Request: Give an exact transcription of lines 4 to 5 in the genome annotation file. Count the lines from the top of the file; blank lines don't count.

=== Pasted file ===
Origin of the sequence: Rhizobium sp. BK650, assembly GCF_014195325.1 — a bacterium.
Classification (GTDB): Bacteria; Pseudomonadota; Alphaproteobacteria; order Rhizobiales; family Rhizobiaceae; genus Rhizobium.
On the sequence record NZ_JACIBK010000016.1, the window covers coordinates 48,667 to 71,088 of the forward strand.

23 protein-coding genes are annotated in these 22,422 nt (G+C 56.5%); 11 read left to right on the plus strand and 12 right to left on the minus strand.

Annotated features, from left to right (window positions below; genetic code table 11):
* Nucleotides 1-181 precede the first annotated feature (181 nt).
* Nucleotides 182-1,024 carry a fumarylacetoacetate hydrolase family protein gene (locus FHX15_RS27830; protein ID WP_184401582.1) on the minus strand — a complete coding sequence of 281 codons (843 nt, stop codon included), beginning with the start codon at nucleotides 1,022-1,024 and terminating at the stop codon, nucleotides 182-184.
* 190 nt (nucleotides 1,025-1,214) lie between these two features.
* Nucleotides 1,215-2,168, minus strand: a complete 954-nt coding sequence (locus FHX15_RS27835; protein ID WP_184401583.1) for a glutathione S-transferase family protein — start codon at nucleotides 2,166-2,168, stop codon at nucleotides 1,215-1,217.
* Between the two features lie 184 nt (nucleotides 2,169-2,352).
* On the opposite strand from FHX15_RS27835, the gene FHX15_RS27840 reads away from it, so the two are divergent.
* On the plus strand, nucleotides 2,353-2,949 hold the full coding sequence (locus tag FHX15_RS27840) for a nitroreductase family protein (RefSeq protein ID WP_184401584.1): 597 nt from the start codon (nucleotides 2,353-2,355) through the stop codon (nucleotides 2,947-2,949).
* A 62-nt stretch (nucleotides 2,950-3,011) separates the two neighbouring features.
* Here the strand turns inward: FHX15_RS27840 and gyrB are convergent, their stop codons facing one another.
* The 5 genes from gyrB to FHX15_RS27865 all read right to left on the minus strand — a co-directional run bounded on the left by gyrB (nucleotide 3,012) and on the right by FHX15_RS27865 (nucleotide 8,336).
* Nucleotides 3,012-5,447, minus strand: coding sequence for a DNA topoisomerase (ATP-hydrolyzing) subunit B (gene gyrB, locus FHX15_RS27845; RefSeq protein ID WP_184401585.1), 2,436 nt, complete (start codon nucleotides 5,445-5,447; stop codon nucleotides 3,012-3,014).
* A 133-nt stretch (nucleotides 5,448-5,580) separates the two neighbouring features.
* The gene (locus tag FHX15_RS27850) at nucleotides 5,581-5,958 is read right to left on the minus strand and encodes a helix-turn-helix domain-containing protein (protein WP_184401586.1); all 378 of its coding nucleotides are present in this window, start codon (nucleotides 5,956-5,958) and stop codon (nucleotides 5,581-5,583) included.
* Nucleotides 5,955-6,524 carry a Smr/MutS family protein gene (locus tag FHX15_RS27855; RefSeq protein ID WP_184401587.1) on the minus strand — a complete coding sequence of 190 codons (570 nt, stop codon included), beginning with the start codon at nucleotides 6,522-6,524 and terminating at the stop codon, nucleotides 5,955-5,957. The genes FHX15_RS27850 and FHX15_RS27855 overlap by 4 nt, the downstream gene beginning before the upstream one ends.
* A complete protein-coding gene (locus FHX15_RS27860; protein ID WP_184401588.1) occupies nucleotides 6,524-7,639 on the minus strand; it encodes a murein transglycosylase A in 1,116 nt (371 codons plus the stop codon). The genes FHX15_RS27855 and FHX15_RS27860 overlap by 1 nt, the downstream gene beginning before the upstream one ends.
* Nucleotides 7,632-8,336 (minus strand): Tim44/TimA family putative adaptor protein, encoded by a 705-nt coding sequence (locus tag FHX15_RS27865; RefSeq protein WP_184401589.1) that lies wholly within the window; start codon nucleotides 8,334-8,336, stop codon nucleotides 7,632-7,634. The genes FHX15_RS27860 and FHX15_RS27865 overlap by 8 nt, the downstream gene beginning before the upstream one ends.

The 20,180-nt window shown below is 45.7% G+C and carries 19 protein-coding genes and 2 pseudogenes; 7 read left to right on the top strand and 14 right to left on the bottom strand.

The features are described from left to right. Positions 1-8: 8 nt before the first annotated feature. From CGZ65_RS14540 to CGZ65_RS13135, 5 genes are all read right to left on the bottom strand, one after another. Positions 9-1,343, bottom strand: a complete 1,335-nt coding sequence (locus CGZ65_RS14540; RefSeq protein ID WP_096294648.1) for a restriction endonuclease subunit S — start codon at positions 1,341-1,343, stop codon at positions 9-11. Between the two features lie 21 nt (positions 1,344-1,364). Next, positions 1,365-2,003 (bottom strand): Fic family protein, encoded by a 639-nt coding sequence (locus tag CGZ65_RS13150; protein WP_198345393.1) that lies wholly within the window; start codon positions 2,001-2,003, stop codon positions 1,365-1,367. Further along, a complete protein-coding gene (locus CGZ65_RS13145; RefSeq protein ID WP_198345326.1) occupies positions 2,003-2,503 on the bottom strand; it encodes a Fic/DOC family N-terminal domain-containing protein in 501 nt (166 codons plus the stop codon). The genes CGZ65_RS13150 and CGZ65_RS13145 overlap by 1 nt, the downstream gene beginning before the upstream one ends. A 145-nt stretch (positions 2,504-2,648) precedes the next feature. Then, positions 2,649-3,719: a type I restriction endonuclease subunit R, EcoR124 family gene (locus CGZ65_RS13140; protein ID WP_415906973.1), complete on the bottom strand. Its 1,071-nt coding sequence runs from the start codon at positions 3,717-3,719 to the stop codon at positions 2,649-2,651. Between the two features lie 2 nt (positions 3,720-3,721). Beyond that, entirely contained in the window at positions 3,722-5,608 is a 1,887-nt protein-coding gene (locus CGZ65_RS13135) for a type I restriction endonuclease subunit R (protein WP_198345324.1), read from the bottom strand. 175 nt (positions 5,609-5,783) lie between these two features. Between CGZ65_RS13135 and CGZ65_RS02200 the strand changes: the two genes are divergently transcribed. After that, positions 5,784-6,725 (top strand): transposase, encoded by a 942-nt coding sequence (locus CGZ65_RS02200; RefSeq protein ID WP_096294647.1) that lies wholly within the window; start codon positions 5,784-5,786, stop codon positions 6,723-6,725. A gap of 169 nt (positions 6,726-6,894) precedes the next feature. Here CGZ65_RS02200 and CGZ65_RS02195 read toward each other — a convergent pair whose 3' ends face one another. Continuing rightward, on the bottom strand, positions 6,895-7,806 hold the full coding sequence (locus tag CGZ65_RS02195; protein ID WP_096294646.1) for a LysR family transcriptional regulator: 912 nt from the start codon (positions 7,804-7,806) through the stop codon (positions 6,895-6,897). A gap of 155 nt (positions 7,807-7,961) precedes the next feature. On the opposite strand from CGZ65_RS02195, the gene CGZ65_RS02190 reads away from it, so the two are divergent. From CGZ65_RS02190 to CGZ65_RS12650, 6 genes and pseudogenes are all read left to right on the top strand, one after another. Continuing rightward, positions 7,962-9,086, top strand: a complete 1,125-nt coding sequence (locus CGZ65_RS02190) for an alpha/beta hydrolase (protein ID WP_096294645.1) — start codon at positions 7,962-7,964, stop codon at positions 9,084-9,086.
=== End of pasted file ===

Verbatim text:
23 protein-coding genes are annotated in these 22,422 nt (G+C 56.5%); 11 read left to right on the plus strand and 12 right to left on the minus strand.

Annotated features, from left to right (window positions below; genetic code table 11):